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Maryland Film Festival Review: “Sujo”

Written by: Christopher Llewellyn Reed | May 21st, 2024

Sujo (Astrid Rondero/Fernanda Valadez, 2024) 4 out of 5 stars

It’s not easy to escape the tyranny of tribal loyalties. “Just when I thought I was out, they pull me back in,” laments Al Pacino’s Michael Corleone in The Godfather Part III. His fate—or that of his family—is pretty much sealed by previous misdeeds. There’s no going back to an age of innocence. But sometimes, maybe, if one is lucky and really wishes for change, it can happen, though the going is rough. This is the premise of Sujo, a new Mexican film from directors Astrid Rondero (The Darkest Days of Us) and Fernanda Valadez (Identifying Features).

Divided into four parts that walk the viewer through the stages of its character’s life, the film follows young Sujo from his origins as the son of a cartel “sicario” (hitman) to his teenage years, working for said cartel, and then to his eventual escape to Mexico City. There, he hopes to break free from the chains of the past and study literature. Thanks to the efforts of strong-willed women, two in particular, he just might make it.

The first to take an interest is his aunt, Nemesia (Yadira Pérez, Mujeres del Alba), who refuses to let Josue, the boy’s father, off the hook for his violent lifestyle. When that man (the 8th of his line, and presumably not the first to go down this path) meets a tragic end, reaping what he has long sowed, she takes Sujo (played by Kevin Aguilar at this stage of his life) to live with her on an isolated mountainside. There, she hopes to protect him from those who would kill him (hoping to avoid a future retribution from the adult Sujo).

l-r: Kevin Aguilar and Juan Jesús Varela in SUJO ©Alpha Violet

He grows up away from the worst elements in town, though in the company of Jeremy and Jai, the sons of Nemesia’s friend (and, possibly, lover), Rosalia (Karla Garrido, Ojos que no ven). The close ties between the boys eventually lead Sujo, as a teen (now played by Juan Jesús Varela, who also played Josue the 8th) back to the cartel, doing initially small jobs. But larger gigs are forthcoming, as is danger.

One thing leads to another, and it is soon time to go, Nemesia giving him bus fare to the capital where, after establishing himself through menial jobs, Sujo drifts towards the university, auditing a class taught by Susan (writer Sandra Lorenzano). She takes an interest in helping this uncut gem of a student figure out his way. Unfortunately, the past is not quite done with him. The thrill of the movie comes from the uncertainty of the final outcome. We should take nothing for granted.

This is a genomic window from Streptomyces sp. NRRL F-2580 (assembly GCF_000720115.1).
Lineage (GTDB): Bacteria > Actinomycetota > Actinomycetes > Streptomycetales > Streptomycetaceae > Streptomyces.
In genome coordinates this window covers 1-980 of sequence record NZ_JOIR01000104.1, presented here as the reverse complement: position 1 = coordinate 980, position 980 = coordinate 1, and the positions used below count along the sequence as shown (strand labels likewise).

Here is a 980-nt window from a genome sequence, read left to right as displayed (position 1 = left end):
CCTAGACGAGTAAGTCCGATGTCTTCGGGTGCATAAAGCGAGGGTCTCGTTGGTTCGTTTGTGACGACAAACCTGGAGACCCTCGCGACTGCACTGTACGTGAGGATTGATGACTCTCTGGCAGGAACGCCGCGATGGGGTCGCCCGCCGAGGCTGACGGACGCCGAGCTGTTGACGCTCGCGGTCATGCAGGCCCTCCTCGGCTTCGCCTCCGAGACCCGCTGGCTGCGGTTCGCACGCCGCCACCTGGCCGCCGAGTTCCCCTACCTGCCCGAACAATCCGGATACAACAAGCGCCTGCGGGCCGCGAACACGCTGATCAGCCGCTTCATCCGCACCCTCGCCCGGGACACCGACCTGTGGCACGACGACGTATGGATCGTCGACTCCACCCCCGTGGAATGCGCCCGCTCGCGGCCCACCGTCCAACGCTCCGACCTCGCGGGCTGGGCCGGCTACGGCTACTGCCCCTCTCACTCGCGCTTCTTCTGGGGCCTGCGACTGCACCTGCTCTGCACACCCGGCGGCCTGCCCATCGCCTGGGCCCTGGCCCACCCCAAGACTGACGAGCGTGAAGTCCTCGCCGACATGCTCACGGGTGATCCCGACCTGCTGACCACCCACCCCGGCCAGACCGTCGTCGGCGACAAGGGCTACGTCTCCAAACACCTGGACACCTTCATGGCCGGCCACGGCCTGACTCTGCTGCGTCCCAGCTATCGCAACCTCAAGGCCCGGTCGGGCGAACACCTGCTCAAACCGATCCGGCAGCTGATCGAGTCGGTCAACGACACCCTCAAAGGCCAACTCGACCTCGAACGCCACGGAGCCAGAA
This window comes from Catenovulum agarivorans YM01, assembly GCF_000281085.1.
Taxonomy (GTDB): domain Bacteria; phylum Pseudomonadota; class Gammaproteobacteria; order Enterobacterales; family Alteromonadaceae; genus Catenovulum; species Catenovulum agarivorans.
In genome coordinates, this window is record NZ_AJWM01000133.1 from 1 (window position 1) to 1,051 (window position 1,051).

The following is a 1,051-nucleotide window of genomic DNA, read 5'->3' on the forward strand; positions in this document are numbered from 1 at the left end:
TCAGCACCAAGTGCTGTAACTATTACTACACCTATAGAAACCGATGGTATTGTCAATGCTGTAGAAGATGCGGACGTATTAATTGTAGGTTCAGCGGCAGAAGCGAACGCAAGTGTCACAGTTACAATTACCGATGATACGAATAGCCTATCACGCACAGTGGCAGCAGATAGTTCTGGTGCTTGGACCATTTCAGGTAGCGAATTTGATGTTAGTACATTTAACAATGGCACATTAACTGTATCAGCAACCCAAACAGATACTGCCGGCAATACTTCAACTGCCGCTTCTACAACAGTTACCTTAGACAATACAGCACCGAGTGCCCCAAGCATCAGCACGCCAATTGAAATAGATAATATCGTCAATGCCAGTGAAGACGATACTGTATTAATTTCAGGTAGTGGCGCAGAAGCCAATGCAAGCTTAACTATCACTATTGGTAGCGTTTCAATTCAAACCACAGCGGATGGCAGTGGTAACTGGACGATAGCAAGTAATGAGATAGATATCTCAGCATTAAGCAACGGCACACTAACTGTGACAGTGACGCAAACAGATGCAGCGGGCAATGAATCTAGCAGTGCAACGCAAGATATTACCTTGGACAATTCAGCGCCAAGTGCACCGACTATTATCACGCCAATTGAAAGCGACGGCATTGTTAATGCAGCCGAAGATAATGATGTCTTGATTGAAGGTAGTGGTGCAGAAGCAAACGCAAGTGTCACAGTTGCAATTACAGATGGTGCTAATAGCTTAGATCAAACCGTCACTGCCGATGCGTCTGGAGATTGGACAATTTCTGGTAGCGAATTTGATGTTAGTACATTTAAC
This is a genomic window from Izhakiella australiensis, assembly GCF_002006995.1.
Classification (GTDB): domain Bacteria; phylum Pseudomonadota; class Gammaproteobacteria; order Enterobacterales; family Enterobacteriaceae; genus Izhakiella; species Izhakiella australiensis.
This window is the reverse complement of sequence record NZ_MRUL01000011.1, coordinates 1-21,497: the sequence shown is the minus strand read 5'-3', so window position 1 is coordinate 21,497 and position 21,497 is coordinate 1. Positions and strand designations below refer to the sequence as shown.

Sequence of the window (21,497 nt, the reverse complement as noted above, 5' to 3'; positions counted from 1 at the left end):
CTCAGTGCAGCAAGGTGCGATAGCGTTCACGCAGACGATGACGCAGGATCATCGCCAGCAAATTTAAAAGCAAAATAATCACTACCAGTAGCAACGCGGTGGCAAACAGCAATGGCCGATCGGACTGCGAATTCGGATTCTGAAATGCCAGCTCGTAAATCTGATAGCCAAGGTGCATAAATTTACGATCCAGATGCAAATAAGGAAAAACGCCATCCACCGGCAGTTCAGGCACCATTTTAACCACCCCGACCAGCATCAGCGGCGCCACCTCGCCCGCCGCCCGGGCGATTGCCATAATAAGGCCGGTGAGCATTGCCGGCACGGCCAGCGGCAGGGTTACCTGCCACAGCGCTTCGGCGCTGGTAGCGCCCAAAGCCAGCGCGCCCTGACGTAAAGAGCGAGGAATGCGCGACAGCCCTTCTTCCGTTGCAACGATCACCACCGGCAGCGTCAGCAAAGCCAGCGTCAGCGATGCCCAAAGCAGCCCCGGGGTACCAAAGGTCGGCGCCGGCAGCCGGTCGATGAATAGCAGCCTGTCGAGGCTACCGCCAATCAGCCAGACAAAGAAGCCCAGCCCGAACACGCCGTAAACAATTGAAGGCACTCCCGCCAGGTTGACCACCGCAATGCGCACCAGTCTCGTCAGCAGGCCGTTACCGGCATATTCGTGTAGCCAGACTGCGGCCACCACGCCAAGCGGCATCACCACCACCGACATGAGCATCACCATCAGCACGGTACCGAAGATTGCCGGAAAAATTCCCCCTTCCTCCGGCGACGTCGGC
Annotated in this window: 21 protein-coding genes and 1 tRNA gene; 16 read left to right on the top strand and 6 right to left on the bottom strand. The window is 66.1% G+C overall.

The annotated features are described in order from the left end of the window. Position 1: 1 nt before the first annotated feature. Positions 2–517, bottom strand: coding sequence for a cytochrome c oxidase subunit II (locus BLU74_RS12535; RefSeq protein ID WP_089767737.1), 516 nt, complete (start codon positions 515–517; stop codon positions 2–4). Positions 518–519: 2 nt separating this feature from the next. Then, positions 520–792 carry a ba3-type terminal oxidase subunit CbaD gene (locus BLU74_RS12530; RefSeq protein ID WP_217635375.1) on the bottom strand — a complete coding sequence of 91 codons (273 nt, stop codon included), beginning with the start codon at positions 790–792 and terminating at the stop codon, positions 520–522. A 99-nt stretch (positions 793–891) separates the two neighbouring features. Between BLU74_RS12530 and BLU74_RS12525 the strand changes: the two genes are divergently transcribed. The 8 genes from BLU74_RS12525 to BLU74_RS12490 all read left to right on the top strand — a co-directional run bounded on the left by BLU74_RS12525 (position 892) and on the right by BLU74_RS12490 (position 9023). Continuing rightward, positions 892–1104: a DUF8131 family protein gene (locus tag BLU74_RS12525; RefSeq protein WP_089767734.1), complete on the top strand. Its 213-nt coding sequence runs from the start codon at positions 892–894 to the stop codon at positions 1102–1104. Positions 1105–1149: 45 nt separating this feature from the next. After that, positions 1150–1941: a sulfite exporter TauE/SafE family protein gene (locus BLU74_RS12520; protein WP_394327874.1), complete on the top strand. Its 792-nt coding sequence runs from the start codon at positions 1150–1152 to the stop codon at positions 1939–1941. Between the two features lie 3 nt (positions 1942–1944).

Kevin Aguilar in SUJO ©Alpha Violet

The directors combine cinematic lyricism—adding more than a dose of magical realism—with the harsh truths of poverty and exploitation. Cinematographer Ximena Amann (Ni tuyo, Ni mía) delivers images of power and beauty, and the editing team (comprised of the directors plus Susan Korda, who has worked on their previous features) creates subtle shades of meaning through elliptical cuts through time and space. There’s a joy to the mystery of how certain pieces fit together.

This includes a linked prologue and epilogue that elevate the deceptive simplicity of the tale to something deeper. And even if the central riddle remains only partially solved, that only means it is up to us to imagine what comes next. Sujo is a feast for the eyes and the brain.

[Sujo premiered at the 2024 Sundance Film Festival, where it won the World Cinema Grand Jury Prize: Dramatic. I had the pleasure of watching at the 2024 Maryland Film Festival.]


Christopher Llewellyn Reed is a film critic, filmmaker, and educator, as well as Film Festival Today's Editor. A member of both the Online Film Critics Society (OFCS) and the Washington DC Area Film Critics Association (WAFCA), and a Rotten Tomatoes-approved film critic, Chris is, in addition, lead film critic at Hammer to Nail and the author of Film Editing: Theory and Practice.

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